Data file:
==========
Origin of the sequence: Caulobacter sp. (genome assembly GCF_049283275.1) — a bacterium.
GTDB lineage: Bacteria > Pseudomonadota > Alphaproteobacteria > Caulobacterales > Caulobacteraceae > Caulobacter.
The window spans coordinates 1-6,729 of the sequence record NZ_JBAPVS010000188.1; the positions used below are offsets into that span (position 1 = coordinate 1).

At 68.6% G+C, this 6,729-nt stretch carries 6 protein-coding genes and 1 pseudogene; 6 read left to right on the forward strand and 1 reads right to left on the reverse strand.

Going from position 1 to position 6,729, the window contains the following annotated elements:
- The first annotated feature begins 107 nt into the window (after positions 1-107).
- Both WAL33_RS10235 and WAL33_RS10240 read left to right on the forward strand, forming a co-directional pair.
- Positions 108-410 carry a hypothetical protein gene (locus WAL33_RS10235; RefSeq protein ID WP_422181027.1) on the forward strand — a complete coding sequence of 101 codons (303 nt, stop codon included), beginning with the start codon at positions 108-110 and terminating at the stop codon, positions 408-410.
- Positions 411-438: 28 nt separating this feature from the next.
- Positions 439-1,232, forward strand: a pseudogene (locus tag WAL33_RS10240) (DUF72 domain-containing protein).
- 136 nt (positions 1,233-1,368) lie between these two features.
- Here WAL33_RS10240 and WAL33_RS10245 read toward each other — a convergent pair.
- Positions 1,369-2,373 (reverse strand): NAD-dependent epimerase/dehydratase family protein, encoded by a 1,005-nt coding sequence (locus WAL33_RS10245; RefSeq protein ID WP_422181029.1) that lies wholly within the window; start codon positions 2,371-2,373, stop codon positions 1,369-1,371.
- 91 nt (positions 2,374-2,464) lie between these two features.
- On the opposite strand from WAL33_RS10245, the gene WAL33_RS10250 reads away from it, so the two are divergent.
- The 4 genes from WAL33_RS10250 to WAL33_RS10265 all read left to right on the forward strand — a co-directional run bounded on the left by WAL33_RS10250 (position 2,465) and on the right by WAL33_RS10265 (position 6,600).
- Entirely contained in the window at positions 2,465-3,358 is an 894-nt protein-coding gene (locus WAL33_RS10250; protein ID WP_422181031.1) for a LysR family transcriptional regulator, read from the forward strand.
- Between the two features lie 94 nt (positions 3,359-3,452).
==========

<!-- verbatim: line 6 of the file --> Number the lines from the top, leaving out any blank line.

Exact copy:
- The first annotated feature begins 107 nt into the window (after positions 1-107).